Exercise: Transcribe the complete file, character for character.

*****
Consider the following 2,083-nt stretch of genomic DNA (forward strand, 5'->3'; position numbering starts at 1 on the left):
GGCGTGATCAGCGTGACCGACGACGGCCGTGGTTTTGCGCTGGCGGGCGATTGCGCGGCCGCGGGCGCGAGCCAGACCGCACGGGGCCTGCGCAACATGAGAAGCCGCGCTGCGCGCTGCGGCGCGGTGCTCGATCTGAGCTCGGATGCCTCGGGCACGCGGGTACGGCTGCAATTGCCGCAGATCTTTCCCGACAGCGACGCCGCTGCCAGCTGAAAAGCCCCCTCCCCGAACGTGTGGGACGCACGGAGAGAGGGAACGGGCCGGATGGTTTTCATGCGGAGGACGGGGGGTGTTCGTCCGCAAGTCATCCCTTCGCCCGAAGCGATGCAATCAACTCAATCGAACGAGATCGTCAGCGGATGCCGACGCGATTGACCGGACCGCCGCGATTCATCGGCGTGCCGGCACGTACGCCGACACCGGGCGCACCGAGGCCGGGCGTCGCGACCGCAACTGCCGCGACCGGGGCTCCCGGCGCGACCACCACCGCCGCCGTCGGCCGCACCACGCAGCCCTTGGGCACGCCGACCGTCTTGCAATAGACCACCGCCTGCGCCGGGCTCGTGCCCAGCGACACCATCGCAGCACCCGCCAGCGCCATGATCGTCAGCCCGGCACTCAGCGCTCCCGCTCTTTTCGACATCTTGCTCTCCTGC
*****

Consider the following 2,083-nt stretch of genomic DNA (forward strand, 5'->3'; position numbering starts at 1 on the left):
GGCGTGATCAGCGTGACCGACGACGGCCGTGGTTTTGCGCTGGCGGGCGATTGCGCGGCCGCGGGCGCGAGCCAGACCGCACGGGGCCTGCGCAACATGAGAAGCCGCGCTGCGCGCTGCGGCGCGGTGCTCGATCTGAGCTCGGATGCCTCGGGCACGCGGGTACGGCTGCAATTGCCGCAGATCTTTCCCGACAGCGACGCCGCTGCCAGCTGAAAAGCCCCCTCCCCGAACGTGTGGGACGCACGGAGAGAGGGAACGGGCCGGATGGTTTTCATGCGGAGGACGGGGGGTGTTCGTCCGCAAGTCATCCCTTCGCCCGAAGCGATGCAATCAACTCAATCGAACGAGATCGTCAGCGGATGCCGACGCGATTGACCGGACCGCCGCGATTCATCGGCGTGCCGGCACGTACGCCGACACCGGGCGCACCGAGGCCGGGCGTCGCGACCGCAACTGCCGCGACCGGGGCTCCCGGCGCGACCACCACCGCCGCCGTCGGCCGCACCACGCAGCCCTTGGGCACGCCGACCGTCTTGCAATAGACCACCGCCTGCGCCGGGCTCGTGCCCAGCGACACCATCGCAGCACCCGCCAGCGCCATGATCGTCAGCCCGGCACTCAGCGCTCCCGCTCTTTTCGACATCTTGCTCTCCTGC